Russell v. People.
2020 CO 37. No. 18SC646. Criminal Law—Sentencing and Punishment—Presentence Confinement Credit.
May 11, 2020
Because the Supreme Court determined that its prior decisions interpreting the presentence confinement credit (PSCC) statute are not consistent with the language of the statute and cannot be reconciled with each other, the Court here identified three principles for determining when a defendant is entitled to PSCC and resolved inconsistencies in its previous interpretations of the PSCC statute and the related substantial nexus test.
First, a defendant is entitled to PSCC for each day served where there is a substantial nexus between the conduct or charges for which he is confined and the sentence ultimately imposed. A substantial nexus exists where the defendant would have remained confined on the charge or conduct for which credit is sought in the absence of any other charge. Second, causation, not geography, is the defining question in determining if there is a substantial nexus. And third, a defendant is not entitled to duplicative PSCC.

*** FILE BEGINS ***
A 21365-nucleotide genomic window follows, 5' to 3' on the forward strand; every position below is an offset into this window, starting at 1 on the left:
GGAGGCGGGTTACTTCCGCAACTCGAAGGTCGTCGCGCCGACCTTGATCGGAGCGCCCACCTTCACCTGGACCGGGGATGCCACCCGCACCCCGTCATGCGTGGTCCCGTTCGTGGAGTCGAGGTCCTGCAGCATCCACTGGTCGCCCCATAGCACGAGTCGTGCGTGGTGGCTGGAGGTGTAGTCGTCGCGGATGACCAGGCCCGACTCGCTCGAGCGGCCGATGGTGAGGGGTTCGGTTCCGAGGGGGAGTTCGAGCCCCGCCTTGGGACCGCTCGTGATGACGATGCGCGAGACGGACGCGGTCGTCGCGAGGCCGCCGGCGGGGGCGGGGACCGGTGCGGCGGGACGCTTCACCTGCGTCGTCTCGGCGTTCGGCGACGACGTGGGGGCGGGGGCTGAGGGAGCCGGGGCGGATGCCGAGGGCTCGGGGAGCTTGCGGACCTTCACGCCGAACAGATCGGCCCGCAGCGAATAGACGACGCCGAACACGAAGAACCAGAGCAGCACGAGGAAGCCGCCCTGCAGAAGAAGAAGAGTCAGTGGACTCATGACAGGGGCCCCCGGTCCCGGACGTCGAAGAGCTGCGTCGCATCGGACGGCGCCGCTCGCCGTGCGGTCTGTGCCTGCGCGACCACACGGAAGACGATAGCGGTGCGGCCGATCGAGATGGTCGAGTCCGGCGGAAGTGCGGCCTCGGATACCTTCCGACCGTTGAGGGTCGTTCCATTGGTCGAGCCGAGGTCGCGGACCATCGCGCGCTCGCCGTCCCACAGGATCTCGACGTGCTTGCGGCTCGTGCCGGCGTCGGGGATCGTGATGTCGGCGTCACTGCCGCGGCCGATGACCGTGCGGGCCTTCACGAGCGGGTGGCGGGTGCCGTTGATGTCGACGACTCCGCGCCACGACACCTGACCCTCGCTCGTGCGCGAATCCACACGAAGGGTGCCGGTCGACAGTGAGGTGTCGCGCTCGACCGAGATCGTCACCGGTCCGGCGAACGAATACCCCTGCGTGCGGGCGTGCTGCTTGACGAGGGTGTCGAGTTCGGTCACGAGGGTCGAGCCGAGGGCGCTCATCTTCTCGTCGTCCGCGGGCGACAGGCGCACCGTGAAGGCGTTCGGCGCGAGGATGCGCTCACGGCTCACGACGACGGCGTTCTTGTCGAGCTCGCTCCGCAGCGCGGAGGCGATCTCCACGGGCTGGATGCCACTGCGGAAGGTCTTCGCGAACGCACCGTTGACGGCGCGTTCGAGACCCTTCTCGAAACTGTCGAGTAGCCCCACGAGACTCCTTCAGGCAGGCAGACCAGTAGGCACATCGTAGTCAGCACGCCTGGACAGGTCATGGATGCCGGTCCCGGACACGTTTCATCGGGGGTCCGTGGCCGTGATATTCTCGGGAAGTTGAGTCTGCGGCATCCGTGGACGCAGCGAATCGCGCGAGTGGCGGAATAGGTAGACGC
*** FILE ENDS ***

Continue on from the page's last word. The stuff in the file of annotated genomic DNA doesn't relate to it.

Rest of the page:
Applying these principles here, the Court concluded that Russell is entitled to additional PSCC against his Douglas County sentence for the period that he was confined after he was resentenced in Jefferson County until he was resentenced in Douglas County. Accordingly, the Court of Appeals’ judgment was reversed and the case was remanded with instructions to return it to the district court for correction of the PSCC award.